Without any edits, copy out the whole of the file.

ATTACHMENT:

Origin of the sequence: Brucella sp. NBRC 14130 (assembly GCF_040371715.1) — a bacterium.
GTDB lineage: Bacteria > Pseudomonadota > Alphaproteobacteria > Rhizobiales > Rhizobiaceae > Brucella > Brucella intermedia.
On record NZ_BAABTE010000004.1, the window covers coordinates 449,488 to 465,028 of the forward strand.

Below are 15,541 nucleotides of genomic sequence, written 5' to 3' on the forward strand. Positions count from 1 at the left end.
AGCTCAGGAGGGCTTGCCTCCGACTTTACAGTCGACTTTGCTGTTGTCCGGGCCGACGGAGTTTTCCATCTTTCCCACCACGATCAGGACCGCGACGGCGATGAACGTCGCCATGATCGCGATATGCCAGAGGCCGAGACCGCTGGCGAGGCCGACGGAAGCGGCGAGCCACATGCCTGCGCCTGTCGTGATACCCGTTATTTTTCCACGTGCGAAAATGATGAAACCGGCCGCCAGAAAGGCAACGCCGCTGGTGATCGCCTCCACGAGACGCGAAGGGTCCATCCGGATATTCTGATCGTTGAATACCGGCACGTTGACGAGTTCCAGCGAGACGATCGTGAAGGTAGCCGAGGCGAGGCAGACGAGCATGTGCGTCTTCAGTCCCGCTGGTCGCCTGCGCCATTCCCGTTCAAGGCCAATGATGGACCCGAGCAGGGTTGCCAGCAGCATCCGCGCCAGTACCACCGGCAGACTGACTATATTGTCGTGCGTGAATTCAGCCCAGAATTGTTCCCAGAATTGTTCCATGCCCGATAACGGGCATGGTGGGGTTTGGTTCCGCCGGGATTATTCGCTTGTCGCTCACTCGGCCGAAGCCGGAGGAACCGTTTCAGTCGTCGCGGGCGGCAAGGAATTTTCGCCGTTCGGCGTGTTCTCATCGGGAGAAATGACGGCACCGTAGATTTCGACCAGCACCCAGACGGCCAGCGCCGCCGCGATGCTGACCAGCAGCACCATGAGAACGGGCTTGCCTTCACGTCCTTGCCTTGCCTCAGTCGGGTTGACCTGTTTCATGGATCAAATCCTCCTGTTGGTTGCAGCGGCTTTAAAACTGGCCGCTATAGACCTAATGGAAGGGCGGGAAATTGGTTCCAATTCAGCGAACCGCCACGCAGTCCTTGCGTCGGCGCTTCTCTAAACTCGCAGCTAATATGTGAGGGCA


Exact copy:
Origin of the sequence: Brucella sp. NBRC 14130 (assembly GCF_040371715.1) — a bacterium.
GTDB lineage: Bacteria > Pseudomonadota > Alphaproteobacteria > Rhizobiales > Rhizobiaceae > Brucella > Brucella intermedia.
On record NZ_BAABTE010000004.1, the window covers coordinates 449,488 to 465,028 of the forward strand.

Below are 15,541 nucleotides of genomic sequence, written 5' to 3' on the forward strand. Positions count from 1 at the left end.
AGCTCAGGAGGGCTTGCCTCCGACTTTACAGTCGACTTTGCTGTTGTCCGGGCCGACGGAGTTTTCCATCTTTCCCACCACGATCAGGACCGCGACGGCGATGAACGTCGCCATGATCGCGATATGCCAGAGGCCGAGACCGCTGGCGAGGCCGACGGAAGCGGCGAGCCACATGCCTGCGCCTGTCGTGATACCCGTTATTTTTCCACGTGCGAAAATGATGAAACCGGCCGCCAGAAAGGCAACGCCGCTGGTGATCGCCTCCACGAGACGCGAAGGGTCCATCCGGATATTCTGATCGTTGAATACCGGCACGTTGACGAGTTCCAGCGAGACGATCGTGAAGGTAGCCGAGGCGAGGCAGACGAGCATGTGCGTCTTCAGTCCCGCTGGTCGCCTGCGCCATTCCCGTTCAAGGCCAATGATGGACCCGAGCAGGGTTGCCAGCAGCATCCGCGCCAGTACCACCGGCAGACTGACTATATTGTCGTGCGTGAATTCAGCCCAGAATTGTTCCCAGAATTGTTCCATGCCCGATAACGGGCATGGTGGGGTTTGGTTCCGCCGGGATTATTCGCTTGTCGCTCACTCGGCCGAAGCCGGAGGAACCGTTTCAGTCGTCGCGGGCGGCAAGGAATTTTCGCCGTTCGGCGTGTTCTCATCGGGAGAAATGACGGCACCGTAGATTTCGACCAGCACCCAGACGGCCAGCGCCGCCGCGATGCTGACCAGCAGCACCATGAGAACGGGCTTGCCTTCACGTCCTTGCCTTGCCTCAGTCGGGTTGACCTGTTTCATGGATCAAATCCTCCTGTTGGTTGCAGCGGCTTTAAAACTGGCCGCTATAGACCTAATGGAAGGGCGGGAAATTGGTTCCAATTCAGCGAACCGCCACGCAGTCCTTGCGTCGGCGCTTCTCTAAACTCGCAGCTAATATGTGAGGGCA